Absolutely. We want our young SCCA patients and their school-age siblings or other family members to keep up in school during the hospitalization and throughout the outpatient phase of treatment and recovery. Our accredited school programs are a highly coordinated, with specially trained teachers from Seattle Children’s School Services.
Are tutoring services available?
Yes, individual tutors can meet with SCCA patients at their bedside during hospitalization.
What kind of support is available for patients/caregivers/family, both during the transplant and during post-transplant care?
- Child Life specialists
- Day care
- Support groups
- Social workers
- Other, including music therapy, art programs, playrooms, separate facilities for teens and young adults, educational workshops for siblings of children needing transplant, mental health services for psychosocial needs, pain management programs, holistic palliative care, online social support assistance, and more
What kinds of activities are available during my hospital stay?
The Family Resource Center at Seattle Children’s and the Patient and Family Resource Center at SCCA offer many services and activities for young patients and their caregivers and families. These include lending libraries, computer workstations, Internet connections, copiers, printers, fax machines, extra sleeping rooms for parents or caregivers, laundry facilities, kitchen area with free coffee and hot beverages, free parent massages, and free haircuts. Wellness activities available to caregivers (in addition to their training for managing care and nutrition at home) include yoga classes, crafts workshops, and music performances.
What types of Internet services are available?
Guest Wi-Fi is available at Seattle Children’s and at the SCCA outpatient clinic, and computers for email and Internet access are available in the family lounge on the transplant unit at Seattle Children’s.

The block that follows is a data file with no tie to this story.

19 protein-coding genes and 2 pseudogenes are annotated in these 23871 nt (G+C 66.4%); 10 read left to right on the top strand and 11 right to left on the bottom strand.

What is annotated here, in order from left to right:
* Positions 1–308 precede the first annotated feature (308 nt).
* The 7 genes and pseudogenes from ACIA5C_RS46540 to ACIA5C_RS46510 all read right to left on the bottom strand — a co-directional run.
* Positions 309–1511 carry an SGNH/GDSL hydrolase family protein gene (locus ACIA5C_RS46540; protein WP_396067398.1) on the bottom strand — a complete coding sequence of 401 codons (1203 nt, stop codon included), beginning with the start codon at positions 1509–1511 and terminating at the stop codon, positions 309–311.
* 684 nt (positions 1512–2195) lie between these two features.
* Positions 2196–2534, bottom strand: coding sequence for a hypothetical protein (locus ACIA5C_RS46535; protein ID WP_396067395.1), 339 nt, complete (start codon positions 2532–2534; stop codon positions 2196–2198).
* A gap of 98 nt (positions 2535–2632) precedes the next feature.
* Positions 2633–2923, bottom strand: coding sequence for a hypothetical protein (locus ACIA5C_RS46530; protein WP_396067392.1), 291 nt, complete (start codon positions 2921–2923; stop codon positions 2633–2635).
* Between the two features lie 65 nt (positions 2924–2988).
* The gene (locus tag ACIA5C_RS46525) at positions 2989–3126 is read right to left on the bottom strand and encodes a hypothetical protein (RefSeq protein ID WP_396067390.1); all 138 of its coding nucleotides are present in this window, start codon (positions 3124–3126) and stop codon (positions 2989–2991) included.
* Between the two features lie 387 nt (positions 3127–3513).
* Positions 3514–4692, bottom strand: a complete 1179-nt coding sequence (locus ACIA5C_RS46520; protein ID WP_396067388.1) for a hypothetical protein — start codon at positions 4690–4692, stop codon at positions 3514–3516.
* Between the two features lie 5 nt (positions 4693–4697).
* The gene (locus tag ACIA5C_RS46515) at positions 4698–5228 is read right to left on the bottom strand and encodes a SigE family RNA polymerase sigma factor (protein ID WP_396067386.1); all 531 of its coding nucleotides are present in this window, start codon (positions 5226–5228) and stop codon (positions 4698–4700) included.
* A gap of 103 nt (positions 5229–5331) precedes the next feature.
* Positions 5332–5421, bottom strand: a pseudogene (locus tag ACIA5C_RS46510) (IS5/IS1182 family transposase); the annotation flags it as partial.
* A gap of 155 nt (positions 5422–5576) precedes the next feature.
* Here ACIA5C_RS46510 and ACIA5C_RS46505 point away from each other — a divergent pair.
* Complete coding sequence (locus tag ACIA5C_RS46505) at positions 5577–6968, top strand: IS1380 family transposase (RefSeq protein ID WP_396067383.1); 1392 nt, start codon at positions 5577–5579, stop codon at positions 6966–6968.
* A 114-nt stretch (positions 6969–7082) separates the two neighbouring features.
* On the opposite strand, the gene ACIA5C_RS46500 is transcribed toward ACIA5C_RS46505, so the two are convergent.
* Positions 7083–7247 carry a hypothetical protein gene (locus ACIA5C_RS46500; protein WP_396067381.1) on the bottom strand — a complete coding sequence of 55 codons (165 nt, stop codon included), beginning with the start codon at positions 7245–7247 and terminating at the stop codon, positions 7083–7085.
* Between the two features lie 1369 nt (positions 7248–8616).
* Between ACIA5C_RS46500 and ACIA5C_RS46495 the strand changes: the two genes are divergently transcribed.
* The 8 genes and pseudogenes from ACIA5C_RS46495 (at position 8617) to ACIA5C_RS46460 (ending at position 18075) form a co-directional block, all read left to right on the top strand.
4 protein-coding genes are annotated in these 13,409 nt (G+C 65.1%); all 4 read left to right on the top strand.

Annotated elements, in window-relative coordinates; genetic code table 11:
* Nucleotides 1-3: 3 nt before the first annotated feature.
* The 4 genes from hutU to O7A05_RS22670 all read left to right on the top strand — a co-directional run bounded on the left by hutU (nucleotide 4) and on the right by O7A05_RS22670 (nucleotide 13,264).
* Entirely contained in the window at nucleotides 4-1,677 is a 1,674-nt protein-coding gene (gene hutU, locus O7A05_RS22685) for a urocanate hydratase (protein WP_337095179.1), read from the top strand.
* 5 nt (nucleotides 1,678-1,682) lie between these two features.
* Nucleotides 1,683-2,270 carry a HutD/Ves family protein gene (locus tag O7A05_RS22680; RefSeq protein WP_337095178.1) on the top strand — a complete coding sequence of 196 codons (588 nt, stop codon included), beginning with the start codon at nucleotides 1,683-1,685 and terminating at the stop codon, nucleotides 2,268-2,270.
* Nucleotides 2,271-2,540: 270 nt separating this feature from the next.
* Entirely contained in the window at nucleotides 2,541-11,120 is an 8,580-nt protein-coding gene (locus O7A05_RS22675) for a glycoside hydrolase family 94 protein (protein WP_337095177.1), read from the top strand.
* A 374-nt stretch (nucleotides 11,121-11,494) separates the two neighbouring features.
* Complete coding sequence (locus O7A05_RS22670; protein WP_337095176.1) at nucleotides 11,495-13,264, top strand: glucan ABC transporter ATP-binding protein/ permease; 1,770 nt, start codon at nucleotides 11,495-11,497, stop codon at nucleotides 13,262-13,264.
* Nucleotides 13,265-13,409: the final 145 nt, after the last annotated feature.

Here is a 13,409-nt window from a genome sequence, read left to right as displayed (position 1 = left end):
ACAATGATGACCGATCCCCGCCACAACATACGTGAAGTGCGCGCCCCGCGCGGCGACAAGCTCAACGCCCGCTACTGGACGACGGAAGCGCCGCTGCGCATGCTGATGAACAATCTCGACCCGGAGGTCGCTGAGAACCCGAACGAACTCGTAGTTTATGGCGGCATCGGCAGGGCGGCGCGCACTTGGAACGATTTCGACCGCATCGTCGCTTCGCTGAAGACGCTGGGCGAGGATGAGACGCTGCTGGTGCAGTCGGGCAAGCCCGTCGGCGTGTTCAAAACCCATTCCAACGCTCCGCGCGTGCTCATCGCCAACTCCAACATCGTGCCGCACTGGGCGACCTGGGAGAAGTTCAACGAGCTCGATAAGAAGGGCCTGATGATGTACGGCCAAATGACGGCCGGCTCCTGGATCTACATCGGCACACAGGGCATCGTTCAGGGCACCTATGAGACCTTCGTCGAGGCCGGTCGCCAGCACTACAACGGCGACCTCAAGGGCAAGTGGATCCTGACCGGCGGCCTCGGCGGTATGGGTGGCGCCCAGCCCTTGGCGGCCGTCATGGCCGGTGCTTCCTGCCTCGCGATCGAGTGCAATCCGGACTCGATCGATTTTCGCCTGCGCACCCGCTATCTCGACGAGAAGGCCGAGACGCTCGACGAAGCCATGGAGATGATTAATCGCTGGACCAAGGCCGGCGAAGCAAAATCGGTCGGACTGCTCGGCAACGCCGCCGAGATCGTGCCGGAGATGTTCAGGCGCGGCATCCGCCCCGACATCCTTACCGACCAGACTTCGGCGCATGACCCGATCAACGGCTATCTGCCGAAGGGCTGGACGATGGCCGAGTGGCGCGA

What kind of temporary and long-term housing is available near the center?
Many SCCA patients and families come from out of the area, so we have many well-established options available very near our outpatient clinic and Seattle Children’s. All are clean, comfortable, affordable, and specially designed and staffed for our patients and families. These include SCCA House (80 suites), Pete Gross House (70 units), and Ronald McDonald House (80 units especially for pediatric patients and their family members).
Our social workers can help you make arrangements for one of these apartments or for other nearby temporary housing options. Find out more online about housing options for SCCA patients and their families.
How does this center support post-transplant care?
Several well-established SCCA programs are in place to support children when they leave the hospital, after they go back home, and as they get older and become adults. All caregivers receive instruction from our Transition Services team on how to provide the necessary medications and home care and who to call if there are questions or problems after going home. You will receive a detailed Patient & Caregiver Resource Manual along with individualized instructions. Transition Services also talks directly with your child’s pediatrician (or other referring doctor) about your child’s medical needs and follow-up care.
All children return to SCCA one year after their transplant for an evaluation. Many children return annually thereafter for evaluations of engraftment, growth and development, and other issues.